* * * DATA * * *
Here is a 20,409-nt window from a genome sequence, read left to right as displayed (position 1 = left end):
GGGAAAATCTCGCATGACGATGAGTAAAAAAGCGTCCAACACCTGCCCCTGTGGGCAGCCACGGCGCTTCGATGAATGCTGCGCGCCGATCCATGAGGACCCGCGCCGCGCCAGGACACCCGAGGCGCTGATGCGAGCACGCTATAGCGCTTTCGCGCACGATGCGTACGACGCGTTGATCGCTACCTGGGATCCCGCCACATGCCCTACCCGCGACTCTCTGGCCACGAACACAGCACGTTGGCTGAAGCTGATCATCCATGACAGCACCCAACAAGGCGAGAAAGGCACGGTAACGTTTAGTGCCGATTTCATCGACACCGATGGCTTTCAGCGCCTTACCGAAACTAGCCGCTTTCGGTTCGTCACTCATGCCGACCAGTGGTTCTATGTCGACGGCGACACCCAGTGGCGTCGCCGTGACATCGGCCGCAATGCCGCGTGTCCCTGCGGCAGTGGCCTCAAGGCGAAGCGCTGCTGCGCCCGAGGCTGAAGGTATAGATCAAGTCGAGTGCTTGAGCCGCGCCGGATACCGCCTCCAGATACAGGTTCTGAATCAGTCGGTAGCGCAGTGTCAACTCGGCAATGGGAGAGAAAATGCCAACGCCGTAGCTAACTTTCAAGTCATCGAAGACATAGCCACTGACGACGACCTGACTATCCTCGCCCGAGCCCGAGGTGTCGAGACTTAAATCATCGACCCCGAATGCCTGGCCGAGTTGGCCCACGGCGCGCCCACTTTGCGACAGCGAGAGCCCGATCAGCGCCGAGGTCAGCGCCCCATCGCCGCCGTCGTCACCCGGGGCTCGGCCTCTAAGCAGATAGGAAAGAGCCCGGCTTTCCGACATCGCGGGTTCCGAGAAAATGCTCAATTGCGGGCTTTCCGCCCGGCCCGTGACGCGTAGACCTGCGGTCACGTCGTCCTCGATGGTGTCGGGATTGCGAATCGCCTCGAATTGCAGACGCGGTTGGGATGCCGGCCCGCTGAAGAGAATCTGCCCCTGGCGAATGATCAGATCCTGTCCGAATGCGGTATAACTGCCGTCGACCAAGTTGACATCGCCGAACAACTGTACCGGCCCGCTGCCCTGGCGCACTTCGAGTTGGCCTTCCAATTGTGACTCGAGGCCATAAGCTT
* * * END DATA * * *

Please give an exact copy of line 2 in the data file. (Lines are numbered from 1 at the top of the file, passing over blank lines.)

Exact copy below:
GGGAAAATCTCGCATGACGATGAGTAAAAAAGCGTCCAACACCTGCCCCTGTGGGCAGCCACGGCGCTTCGATGAATGCTGCGCGCCGATCCATGAGGACCCGCGCCGCGCCAGGACACCCGAGGCGCTGATGCGAGCACGCTATAGCGCTTTCGCGCACGATGCGTACGACGCGTTGATCGCTACCTGGGATCCCGCCACATGCCCTACCCGCGACTCTCTGGCCACGAACACAGCACGTTGGCTGAAGCTGATCATCCATGACAGCACCCAACAAGGCGAGAAAGGCACGGTAACGTTTAGTGCCGATTTCATCGACACCGATGGCTTTCAGCGCCTTACCGAAACTAGCCGCTTTCGGTTCGTCACTCATGCCGACCAGTGGTTCTATGTCGACGGCGACACCCAGTGGCGTCGCCGTGACATCGGCCGCAATGCCGCGTGTCCCTGCGGCAGTGGCCTCAAGGCGAAGCGCTGCTGCGCCCGAGGCTGAAGGTATAGATCAAGTCGAGTGCTTGAGCCGCGCCGGATACCGCCTCCAGATACAGGTTCTGAATCAGTCGGTAGCGCAGTGTCAACTCGGCAATGGGAGAGAAAATGCCAACGCCGTAGCTAACTTTCAAGTCATCGAAGACATAGCCACTGACGACGACCTGACTATCCTCGCCCGAGCCCGAGGTGTCGAGACTTAAATCATCGACCCCGAATGCCTGGCCGAGTTGGCCCACGGCGCGCCCACTTTGCGACAGCGAGAGCCCGATCAGCGCCGAGGTCAGCGCCCCATCGCCGCCGTCGTCACCCGGGGCTCGGCCTCTAAGCAGATAGGAAAGAGCCCGGCTTTCCGACATCGCGGGTTCCGAGAAAATGCTCAATTGCGGGCTTTCCGCCCGGCCCGTGACGCGTAGACCTGCGGTCACGTCGTCCTCGATGGTGTCGGGATTGCGAATCGCCTCGAATTGCAGACGCGGTTGGGATGCCGGCCCGCTGAAGAGAATCTGCCCCTGGCGAATGATCAGATCCTGTCCGAATGCGGTATAACTGCCGTCGACCAAGTTGACATCGCCGAACAACTGTACCGGCCCGCTGCCCTGGCGCACTTCGAGTTGGCCTTCCAATTGTGACTCGAGGCCATAAGCTT